Viking ship stories
I guess it comes as no great surprise to find that our traditional ideas of Vikings are a long way from the truth. The movies of the 1960s were not, it turns out, historically accurate. Who’d have thought it?
No horned helmets, no thoughtless barbarians. They did attack settlements but that was a sideline to their traditional trading and may well have been a result of Christian discrimination.
We went to the Oslo Viking Ship Museum this morning and saw, well… Viking ships. The Museum has three ships – two of which are remarkably well-preserved – and a trove of other items. All of it comes from three burial mounds, so barring early grave-robbers, the state of preservation is amazing. The ships are around 1200 years old, but look as if they could have been built yesterday.
The level of craftsmanship in the ships and all the other items was just stunning. As has so often been the case in our travels I was struck by how sophisticated people were prior to the Dark Ages, or in this case even into the Dark Ages. The Viking Ships were incredibly sophisticated in many ways, and ideally suited to their task. They are also beautiful.
The Vikings were farmers and traders until at some point they began to raid other lands. The starting point for the raids is inevitably murky but certainly one of the precursors was the rise of Christianity as Charlemagne expanded the Holy Roman Empire. Trading became a two-tier system with christians getting preferential treatment to pagans such as the Norsemen. The Norse had a long history of raiding in retribution for a wrong; the Norse had no concept of Government policing. They’d all get together and vote on laws; but once a law was agreed, enforcement was in the hands of the individual or family. So it was a small step for them to transfer this to attacking the rich monasteries and settlements in England and mainland Europe.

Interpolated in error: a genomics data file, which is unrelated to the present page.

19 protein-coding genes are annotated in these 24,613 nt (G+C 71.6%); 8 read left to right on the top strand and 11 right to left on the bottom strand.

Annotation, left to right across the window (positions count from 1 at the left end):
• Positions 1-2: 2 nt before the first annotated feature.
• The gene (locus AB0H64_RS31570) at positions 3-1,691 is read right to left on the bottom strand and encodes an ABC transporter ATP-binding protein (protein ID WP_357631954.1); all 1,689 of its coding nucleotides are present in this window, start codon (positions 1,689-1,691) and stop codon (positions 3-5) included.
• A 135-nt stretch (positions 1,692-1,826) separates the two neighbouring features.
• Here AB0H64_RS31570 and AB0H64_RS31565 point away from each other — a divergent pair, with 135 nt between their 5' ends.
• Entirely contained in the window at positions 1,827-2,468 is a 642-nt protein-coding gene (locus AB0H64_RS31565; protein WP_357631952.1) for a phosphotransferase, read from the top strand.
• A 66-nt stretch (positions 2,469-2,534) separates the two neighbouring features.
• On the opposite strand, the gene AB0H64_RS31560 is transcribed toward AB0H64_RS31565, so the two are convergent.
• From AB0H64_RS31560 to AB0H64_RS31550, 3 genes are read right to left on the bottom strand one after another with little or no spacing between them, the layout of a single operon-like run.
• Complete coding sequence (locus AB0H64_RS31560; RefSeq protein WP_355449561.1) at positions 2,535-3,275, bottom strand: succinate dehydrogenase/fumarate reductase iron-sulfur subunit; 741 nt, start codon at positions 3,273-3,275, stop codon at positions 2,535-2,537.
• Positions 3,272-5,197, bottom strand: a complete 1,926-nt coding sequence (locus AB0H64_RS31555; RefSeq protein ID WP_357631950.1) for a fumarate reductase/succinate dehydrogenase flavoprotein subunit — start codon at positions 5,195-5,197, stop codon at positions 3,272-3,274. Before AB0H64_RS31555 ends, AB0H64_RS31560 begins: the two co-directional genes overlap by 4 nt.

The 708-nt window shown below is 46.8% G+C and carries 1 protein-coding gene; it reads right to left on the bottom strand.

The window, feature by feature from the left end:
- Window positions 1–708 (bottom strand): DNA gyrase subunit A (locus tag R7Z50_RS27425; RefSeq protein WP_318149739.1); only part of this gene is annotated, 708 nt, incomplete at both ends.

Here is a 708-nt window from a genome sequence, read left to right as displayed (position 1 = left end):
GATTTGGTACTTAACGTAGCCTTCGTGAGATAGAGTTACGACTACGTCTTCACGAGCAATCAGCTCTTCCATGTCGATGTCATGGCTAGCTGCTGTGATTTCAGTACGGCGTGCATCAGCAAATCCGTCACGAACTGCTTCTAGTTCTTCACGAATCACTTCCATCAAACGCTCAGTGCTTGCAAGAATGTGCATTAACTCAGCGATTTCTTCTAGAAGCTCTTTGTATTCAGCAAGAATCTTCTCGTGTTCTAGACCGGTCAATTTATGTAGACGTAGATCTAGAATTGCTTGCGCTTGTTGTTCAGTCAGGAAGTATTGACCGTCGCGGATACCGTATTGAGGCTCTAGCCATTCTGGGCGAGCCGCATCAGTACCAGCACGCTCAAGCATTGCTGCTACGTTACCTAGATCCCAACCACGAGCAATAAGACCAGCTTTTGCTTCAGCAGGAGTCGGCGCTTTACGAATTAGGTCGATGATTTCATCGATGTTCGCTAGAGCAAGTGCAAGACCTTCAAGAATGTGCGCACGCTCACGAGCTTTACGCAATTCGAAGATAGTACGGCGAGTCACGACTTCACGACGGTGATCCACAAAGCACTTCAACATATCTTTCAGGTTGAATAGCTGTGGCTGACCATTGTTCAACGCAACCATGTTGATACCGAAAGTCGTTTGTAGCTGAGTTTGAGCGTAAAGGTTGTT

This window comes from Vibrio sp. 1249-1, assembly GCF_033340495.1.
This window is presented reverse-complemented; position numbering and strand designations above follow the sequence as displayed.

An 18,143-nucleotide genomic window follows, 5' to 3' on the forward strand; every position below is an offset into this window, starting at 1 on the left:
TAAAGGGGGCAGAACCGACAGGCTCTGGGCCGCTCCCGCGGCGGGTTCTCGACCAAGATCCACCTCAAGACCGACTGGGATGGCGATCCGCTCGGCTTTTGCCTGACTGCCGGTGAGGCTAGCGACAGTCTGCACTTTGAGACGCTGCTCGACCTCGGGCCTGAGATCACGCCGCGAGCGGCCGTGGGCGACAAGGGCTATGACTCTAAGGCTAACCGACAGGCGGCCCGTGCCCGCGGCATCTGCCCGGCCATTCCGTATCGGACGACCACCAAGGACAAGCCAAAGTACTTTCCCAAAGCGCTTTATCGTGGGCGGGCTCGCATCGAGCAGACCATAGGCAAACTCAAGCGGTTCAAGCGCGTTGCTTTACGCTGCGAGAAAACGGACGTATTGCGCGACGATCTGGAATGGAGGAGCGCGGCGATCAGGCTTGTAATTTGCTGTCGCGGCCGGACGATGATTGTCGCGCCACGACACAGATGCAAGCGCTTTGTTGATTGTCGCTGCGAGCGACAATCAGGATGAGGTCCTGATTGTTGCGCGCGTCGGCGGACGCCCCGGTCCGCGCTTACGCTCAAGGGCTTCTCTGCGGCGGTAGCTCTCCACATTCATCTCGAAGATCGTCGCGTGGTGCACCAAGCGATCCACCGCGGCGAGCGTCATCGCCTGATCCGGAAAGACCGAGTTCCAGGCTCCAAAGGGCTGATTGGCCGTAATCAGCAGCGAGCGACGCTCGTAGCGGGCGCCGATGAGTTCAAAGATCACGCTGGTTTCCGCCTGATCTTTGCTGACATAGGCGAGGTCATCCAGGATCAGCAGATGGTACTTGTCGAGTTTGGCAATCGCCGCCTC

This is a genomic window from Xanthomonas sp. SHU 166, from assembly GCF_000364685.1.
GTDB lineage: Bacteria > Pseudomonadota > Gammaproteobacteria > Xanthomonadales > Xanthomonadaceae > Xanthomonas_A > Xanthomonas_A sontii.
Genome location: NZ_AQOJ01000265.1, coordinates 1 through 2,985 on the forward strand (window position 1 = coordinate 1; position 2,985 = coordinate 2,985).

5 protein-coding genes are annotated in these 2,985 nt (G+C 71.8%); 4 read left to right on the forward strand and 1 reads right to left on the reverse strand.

The only reason that modern historians have a real insight into Viking life was because the Icelanders wrote everything down in the 1200s. Inevitably modern historians still argue over the accuracy of the Icelandic sagas, but they provide greater insight than anything else available. And from a distance a little bit of poetic license probably doesn’t matter much.
There remains something fascinating about Vikings. Even without the dramatic embellishments they were an amazing people who performed some great feats of seamanship. And the horned helmets – which were largely the invention of an opera director – well, they were on sale in the museum shop. Sometimes the story takes over from reality.
2 thoughts on “Viking ship stories”
I feel this compulsion to wave whenever your path crosses the one we took. I was there at the Oslo museum in May. I hope you did/do the folk museum. If you’re still going, do look for the 1906 Oslo apartment building with different units restored/decorated to represent different Oslo families who lived or might have lived there at different times. It’s an absolutely amazing work of history and social politics. It’s so admirable, how the museum historians/curators have added modern Norway’s life to the traditional farm buildings and history.
Waving is good. All advice appreciated.
Anything else we should be aiming to see or do?